VALDOSTA, Ga. (WALB) – Valdosta State University is on a mission to encourage college students to vote and know why it’s important.

a man and a woman standing on a sidewalk: Valdosta State University launched the “Blaze the Ballot” initiative, which will last until the end of this month.

© Provided by Albany (GA) WALB
Valdosta State University launched the “Blaze the Ballot” initiative, which will last until the end of this month.

They just launched the “Blaze the Ballot” initiative that will last until the end of this month.

“I think it’s so important because we are living in times of uncertainty. There are a lot of things surrounding the 2020 elections,” said Jalen Smith, a sophomore and student assistant with the Office of Student Diversity and Inclusion.

a group of people standing on a sidewalk: VSU is encouraging students to vote with its latest initiative.

© Provided by Albany (GA) WALB
VSU is encouraging students to vote with its latest initiative.

Smith said college students from ages 18 to 29 fall at the bottom of voter turn out.

Their goal is to change that and connect students with information about voting and letting

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Amplifying youth vote, civics education

Civics education is critical to a functioning Democratic society.

When I served as the first student member on the Maine State Board of Education, it was something that I advocated for in the curriculum. Students should know how their own government works. Students should know how and why to register to vote. Students should know the fundamentals of our political system. This instills a solid foundation of recognizing your civic responsibility, not just your rights, in our country.

Pre-pandemic, one of the highlights of my legislative service has been to visit with classrooms throughout our area. Every year, I would visit with students in elementary and middle school about how a bill becomes a law. When a student connects the dots to see how they can have a real, tangible impact in their community or state, it makes it all worth it. It gives me hope for our future. This

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Express POLL: Should the Government encourage students towards university or to jobs? VOTE | UK | News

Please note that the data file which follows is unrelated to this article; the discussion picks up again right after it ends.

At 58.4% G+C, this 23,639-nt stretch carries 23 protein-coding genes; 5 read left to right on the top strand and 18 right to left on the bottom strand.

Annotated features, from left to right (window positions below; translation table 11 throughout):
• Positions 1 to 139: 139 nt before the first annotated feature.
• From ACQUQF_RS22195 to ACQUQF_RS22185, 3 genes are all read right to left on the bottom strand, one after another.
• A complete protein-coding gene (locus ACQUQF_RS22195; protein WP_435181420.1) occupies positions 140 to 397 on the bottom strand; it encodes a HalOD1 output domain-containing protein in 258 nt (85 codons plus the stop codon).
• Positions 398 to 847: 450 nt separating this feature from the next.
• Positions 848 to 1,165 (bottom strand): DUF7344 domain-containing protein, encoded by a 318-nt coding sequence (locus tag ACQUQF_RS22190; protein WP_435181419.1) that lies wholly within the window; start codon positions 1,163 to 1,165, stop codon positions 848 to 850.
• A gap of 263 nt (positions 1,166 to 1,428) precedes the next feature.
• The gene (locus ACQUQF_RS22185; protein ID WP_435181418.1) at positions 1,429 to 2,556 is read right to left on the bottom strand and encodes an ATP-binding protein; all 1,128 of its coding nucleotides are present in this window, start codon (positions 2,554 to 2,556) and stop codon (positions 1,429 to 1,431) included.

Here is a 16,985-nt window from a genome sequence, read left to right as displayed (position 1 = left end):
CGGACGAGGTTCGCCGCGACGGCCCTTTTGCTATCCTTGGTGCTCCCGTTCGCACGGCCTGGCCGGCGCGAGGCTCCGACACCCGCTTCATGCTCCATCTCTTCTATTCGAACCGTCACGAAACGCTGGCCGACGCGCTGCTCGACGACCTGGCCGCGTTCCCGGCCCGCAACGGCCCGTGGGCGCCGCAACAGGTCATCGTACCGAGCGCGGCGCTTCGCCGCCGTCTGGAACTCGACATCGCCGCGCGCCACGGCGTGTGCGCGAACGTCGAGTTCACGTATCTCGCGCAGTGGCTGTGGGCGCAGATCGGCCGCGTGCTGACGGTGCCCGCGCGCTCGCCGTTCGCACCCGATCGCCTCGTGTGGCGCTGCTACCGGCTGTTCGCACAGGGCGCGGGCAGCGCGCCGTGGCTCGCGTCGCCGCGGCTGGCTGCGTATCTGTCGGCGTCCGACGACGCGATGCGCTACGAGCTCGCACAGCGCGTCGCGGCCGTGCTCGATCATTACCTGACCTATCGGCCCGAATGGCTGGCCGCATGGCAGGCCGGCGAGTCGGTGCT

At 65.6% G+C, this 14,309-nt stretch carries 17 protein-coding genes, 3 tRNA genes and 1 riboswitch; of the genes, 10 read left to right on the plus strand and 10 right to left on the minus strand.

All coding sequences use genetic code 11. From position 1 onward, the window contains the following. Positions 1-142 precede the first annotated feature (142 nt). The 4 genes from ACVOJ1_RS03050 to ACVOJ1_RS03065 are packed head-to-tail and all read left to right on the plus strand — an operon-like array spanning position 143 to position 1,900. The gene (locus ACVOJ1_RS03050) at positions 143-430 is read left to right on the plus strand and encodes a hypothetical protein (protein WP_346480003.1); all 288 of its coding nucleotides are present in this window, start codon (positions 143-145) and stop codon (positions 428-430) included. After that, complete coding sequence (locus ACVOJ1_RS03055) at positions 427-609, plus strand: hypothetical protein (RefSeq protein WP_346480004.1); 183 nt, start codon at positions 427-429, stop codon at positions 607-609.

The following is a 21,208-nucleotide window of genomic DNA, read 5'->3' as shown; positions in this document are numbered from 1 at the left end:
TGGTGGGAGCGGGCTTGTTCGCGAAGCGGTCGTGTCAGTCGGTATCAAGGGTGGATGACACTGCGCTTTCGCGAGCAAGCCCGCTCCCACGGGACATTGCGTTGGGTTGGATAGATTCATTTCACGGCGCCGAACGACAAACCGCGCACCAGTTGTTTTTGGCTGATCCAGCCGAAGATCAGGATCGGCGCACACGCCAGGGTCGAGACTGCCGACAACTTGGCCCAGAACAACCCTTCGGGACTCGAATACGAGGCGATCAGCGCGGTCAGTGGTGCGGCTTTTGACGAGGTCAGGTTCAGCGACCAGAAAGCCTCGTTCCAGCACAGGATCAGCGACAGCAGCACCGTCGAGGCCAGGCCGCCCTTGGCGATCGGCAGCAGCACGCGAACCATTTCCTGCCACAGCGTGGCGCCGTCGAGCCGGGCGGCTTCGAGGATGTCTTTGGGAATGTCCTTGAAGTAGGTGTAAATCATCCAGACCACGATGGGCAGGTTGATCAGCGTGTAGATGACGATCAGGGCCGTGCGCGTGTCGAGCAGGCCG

School children are often pushed into attending higher education courses rather than the alternative of learning a trade despite the spiralling debts they will incur after leaving. Teenagers with the grades to get into university will often be given the option of a traditional academic route – A-levels followed by a degree – rather than other routes into careers such as apprenticeships.

But should the government stop trying to push young people towards university and instead focus more on training them for the jobs market?

It comes as Prime Minister Boris Johnson pledged to consider giving young people an “apprenticeship guarantee”.

Attitudes to university in comparison to apprenticeships was laid bare in a 2019 poll, which revealed students feel pressured to go down the route of university.

The poll of 1,500 recent school leavers found two-thirds were urged to go to university by teachers, while six out of 10 said

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Sherrilyn Ifill, President of the NAACP Legal Defense and Education Fund, on the Battle Over RBG’s Seat and Making Every Vote Count

Sherrilyn Ifill, President and Director-Counsel of the NAACP Legal Defense And Education Fund, Inc. Credit – Andre Chung—The Washington Post/Getty Images

(Miss this week’s The Leadership Brief? This interview below was delivered to the inbox of Leadership Brief subscribers on Sunday morning, Sept. 27; to receive weekly emails of conversations with the world’s top CEOs and business decisionmakers, click here.)

With the President and Attorney General waging an unceasing disinformation campaign to undermine public confidence in the presidential election, Sherrilyn Ifill, president and director-counsel of the NAACP Legal Defense and Education Fund (LDF), is bracing for post–Nov. 3 battle. In an earlier stint at the LDF, one of the nation’s premier civil rights organizations, Ifill specialized in litigating voting-rights cases. After leaving to teach law and write books, she returned in 2013, as the first female director to head the organization founded by Thurgood Marshall in 1940. (The LDF became

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EDITORIAL: Court nomination should wait on vote of the people | Opinion

President Trump introduced Judge Amy Coney Barrett on Saturday as his nominee to the Supreme Court, calling her “one of our nation’s most brilliant and gifted legal minds.” And while that may be true, now – with just five weeks before a national election in which the president could be denied a second term and control of the Senate could flip to the Democrats – is no time to be filling a vacancy on the high court.

Certainly, elections have consequences as the Democrats were reminded when the president made good on his word to appoint conservative jurists to the bench. Trump’s appointment and the Senate’s approval of Neil Gorsuch and Brett Kavanaugh solidified the philosophical bearing of the court on the right. If Barrett, who subscribes to the same kind of conservative judicial philosophy as her onetime mentor Justice Antonin Scalia, were to be seated, she would be taking